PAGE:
Experts at the World Health Organization (WHO) say the origins of COVID-19 leaking from a lab in China is “very unlikely.”
Peter Ben Embarek, a disease specialist at the WHO’s Department of Food Safety and Zoonoses, led an international team of scientists that investigated the spread of SARS-CoV2. The Danish scientist says researchers have “uncovered new information” but nothing that has “drastically changed the picture of the COVID-19 outbreak.”
Embarek says the virus is most likely to have first appeared in humans after contact with an animal.
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The WHO’s investigation team included viral experts on a four-week trip to Wuhan, the Chinese city where the novel coronavirus was first discovered. Experts say new details were added to the pandemic’s story, one of which was ruling out the theory that COVID-19 was leaked from a lab in China.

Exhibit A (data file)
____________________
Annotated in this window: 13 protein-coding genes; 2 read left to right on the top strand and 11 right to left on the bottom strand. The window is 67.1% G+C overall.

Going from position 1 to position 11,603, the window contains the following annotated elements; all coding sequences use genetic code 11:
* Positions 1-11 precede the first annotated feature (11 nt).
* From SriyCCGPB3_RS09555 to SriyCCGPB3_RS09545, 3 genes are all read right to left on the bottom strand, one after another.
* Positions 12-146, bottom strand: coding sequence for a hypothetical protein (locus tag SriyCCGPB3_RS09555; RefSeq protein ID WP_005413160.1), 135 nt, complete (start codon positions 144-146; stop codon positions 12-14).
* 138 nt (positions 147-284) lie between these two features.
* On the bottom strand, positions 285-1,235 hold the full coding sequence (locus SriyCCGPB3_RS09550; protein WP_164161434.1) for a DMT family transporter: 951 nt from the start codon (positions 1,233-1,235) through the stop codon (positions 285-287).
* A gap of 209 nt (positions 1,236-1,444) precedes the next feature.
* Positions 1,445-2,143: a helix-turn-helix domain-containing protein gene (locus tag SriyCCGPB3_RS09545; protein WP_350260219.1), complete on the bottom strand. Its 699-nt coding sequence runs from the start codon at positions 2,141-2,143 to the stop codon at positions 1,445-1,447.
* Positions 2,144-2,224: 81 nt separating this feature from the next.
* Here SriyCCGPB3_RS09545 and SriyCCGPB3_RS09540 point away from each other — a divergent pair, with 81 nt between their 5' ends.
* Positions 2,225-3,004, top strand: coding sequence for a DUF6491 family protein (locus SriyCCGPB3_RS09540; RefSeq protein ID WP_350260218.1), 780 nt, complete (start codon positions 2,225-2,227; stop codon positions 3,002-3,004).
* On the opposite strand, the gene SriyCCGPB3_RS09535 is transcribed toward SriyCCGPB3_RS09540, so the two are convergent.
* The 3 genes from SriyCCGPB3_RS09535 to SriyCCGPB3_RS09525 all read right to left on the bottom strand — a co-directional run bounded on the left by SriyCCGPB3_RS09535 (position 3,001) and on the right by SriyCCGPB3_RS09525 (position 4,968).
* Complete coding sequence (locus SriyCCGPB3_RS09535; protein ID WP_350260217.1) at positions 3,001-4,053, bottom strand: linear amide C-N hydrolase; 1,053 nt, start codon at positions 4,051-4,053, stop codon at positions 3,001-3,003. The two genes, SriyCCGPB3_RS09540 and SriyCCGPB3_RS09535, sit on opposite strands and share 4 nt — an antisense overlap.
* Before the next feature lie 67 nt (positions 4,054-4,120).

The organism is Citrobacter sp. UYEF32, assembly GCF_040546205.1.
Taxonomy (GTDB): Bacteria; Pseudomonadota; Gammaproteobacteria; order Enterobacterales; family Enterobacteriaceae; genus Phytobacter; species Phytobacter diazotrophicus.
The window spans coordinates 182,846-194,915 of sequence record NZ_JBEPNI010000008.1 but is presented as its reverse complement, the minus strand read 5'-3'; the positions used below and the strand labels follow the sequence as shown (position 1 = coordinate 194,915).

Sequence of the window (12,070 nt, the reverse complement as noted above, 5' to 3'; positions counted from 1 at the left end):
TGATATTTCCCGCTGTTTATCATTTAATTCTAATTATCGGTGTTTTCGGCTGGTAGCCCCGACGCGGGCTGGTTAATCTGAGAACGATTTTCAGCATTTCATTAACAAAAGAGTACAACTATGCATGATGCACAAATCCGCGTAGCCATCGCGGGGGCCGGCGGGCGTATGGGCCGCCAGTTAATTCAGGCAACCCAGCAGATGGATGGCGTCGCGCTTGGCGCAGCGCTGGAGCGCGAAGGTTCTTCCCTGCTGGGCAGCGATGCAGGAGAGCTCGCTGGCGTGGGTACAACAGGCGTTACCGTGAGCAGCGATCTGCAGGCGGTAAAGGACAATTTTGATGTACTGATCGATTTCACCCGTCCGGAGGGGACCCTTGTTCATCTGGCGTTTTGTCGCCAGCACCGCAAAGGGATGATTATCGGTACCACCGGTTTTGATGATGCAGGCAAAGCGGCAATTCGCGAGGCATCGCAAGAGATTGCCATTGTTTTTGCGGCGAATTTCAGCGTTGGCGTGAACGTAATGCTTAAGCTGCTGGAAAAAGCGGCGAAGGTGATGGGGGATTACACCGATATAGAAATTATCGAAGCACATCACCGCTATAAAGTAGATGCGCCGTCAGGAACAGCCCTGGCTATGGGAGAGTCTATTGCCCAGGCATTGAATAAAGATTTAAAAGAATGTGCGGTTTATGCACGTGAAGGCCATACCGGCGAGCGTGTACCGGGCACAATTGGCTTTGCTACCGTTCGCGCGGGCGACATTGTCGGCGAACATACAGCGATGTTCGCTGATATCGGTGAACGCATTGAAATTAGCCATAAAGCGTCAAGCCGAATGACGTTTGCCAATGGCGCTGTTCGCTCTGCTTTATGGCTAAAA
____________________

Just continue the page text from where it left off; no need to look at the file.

The team says it’s considering “several theories” as to how the disease first ended up in humans in December 2019.
— World Health Organization (WHO) (@WHO) February 9, 2021
“Our initial findings suggest that the introduction through an intermediary host species is the most likely pathway and one that will require more studies and more specific, targeted research,” Embarek said. “The findings suggest that the laboratory incidents hypothesis is extremely unlikely to explain the introduction of the virus to the human population.”
The WHO investigation team is composed of disease experts from 10 countries. The organization says its mission is to study the origins of the virus, which is believed to have been in bats before transmitting to humans through a different animal. The WHO says it’s possible to have been transferred from the bamboo rat, which is considered an exotic delicacy dish in China.
Embarek says transmission through frozen products on the trade market is also a “likely possibility.”